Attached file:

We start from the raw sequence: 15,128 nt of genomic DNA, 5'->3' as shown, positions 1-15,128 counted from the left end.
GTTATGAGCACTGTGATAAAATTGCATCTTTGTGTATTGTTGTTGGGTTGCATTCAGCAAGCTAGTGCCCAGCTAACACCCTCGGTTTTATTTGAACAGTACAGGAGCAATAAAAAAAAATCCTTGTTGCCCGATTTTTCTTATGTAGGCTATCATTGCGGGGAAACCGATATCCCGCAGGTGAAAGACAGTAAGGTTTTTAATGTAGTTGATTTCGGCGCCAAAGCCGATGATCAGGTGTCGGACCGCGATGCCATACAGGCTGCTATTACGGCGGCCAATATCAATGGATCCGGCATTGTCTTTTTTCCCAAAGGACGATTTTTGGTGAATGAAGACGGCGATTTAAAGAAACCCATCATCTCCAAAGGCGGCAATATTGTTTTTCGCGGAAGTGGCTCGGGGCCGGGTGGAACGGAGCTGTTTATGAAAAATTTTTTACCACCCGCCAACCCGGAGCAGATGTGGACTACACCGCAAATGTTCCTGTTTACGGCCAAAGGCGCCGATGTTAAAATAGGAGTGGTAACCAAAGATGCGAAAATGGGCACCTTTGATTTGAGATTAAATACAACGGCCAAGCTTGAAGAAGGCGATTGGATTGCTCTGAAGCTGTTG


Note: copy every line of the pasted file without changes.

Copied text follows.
We start from the raw sequence: 15,128 nt of genomic DNA, 5'->3' as shown, positions 1-15,128 counted from the left end.
GTTATGAGCACTGTGATAAAATTGCATCTTTGTGTATTGTTGTTGGGTTGCATTCAGCAAGCTAGTGCCCAGCTAACACCCTCGGTTTTATTTGAACAGTACAGGAGCAATAAAAAAAAATCCTTGTTGCCCGATTTTTCTTATGTAGGCTATCATTGCGGGGAAACCGATATCCCGCAGGTGAAAGACAGTAAGGTTTTTAATGTAGTTGATTTCGGCGCCAAAGCCGATGATCAGGTGTCGGACCGCGATGCCATACAGGCTGCTATTACGGCGGCCAATATCAATGGATCCGGCATTGTCTTTTTTCCCAAAGGACGATTTTTGGTGAATGAAGACGGCGATTTAAAGAAACCCATCATCTCCAAAGGCGGCAATATTGTTTTTCGCGGAAGTGGCTCGGGGCCGGGTGGAACGGAGCTGTTTATGAAAAATTTTTTACCACCCGCCAACCCGGAGCAGATGTGGACTACACCGCAAATGTTCCTGTTTACGGCCAAAGGCGCCGATGTTAAAATAGGAGTGGTAACCAAAGATGCGAAAATGGGCACCTTTGATTTGAGATTAAATACAACGGCCAAGCTTGAAGAAGGCGATTGGATTGCTCTGAAGCTGTTG